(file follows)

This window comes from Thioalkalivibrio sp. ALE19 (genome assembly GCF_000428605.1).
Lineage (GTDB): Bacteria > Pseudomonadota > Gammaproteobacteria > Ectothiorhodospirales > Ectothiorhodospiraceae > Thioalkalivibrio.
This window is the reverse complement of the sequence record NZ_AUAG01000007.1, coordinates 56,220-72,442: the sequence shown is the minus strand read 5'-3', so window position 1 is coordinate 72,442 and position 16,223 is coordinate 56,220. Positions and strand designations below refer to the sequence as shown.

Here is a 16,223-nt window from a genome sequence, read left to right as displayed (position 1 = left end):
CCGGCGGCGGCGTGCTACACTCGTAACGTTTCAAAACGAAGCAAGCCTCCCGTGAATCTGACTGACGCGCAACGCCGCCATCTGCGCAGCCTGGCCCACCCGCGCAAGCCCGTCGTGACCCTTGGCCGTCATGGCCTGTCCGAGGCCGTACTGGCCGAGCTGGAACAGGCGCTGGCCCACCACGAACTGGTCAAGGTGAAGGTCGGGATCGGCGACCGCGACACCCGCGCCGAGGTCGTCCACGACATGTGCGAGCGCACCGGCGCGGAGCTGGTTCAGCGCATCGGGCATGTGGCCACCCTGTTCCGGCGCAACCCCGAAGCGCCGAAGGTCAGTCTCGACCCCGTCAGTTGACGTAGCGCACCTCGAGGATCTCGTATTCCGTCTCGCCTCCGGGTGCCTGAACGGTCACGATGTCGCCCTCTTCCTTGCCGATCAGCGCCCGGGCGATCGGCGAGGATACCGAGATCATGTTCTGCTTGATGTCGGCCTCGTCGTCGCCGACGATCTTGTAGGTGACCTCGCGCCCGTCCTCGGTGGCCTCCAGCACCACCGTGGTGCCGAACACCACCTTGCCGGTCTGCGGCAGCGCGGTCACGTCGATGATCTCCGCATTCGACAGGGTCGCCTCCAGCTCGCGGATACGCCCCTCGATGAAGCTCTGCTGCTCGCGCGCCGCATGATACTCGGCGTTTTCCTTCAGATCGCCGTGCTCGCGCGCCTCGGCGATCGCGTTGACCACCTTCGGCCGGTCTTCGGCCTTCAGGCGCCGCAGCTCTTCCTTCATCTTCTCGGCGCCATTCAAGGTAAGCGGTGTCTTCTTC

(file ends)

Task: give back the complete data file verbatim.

This window comes from Thioalkalivibrio sp. ALE19 (genome assembly GCF_000428605.1).
Lineage (GTDB): Bacteria > Pseudomonadota > Gammaproteobacteria > Ectothiorhodospirales > Ectothiorhodospiraceae > Thioalkalivibrio.
This window is the reverse complement of the sequence record NZ_AUAG01000007.1, coordinates 56,220-72,442: the sequence shown is the minus strand read 5'-3', so window position 1 is coordinate 72,442 and position 16,223 is coordinate 56,220. Positions and strand designations below refer to the sequence as shown.

Here is a 16,223-nt window from a genome sequence, read left to right as displayed (position 1 = left end):
CCGGCGGCGGCGTGCTACACTCGTAACGTTTCAAAACGAAGCAAGCCTCCCGTGAATCTGACTGACGCGCAACGCCGCCATCTGCGCAGCCTGGCCCACCCGCGCAAGCCCGTCGTGACCCTTGGCCGTCATGGCCTGTCCGAGGCCGTACTGGCCGAGCTGGAACAGGCGCTGGCCCACCACGAACTGGTCAAGGTGAAGGTCGGGATCGGCGACCGCGACACCCGCGCCGAGGTCGTCCACGACATGTGCGAGCGCACCGGCGCGGAGCTGGTTCAGCGCATCGGGCATGTGGCCACCCTGTTCCGGCGCAACCCCGAAGCGCCGAAGGTCAGTCTCGACCCCGTCAGTTGACGTAGCGCACCTCGAGGATCTCGTATTCCGTCTCGCCTCCGGGTGCCTGAACGGTCACGATGTCGCCCTCTTCCTTGCCGATCAGCGCCCGGGCGATCGGCGAGGATACCGAGATCATGTTCTGCTTGATGTCGGCCTCGTCGTCGCCGACGATCTTGTAGGTGACCTCGCGCCCGTCCTCGGTGGCCTCCAGCACCACCGTGGTGCCGAACACCACCTTGCCGGTCTGCGGCAGCGCGGTCACGTCGATGATCTCCGCATTCGACAGGGTCGCCTCCAGCTCGCGGATACGCCCCTCGATGAAGCTCTGCTGCTCGCGCGCCGCATGATACTCGGCGTTTTCCTTCAGATCGCCGTGCTCGCGCGCCTCGGCGATCGCGTTGACCACCTTCGGCCGGTCTTCGGCCTTCAGGCGCCGCAGCTCTTCCTTCATCTTCTCGGCGCCATTCAAGGTAAGCGGTGTCTTCTTC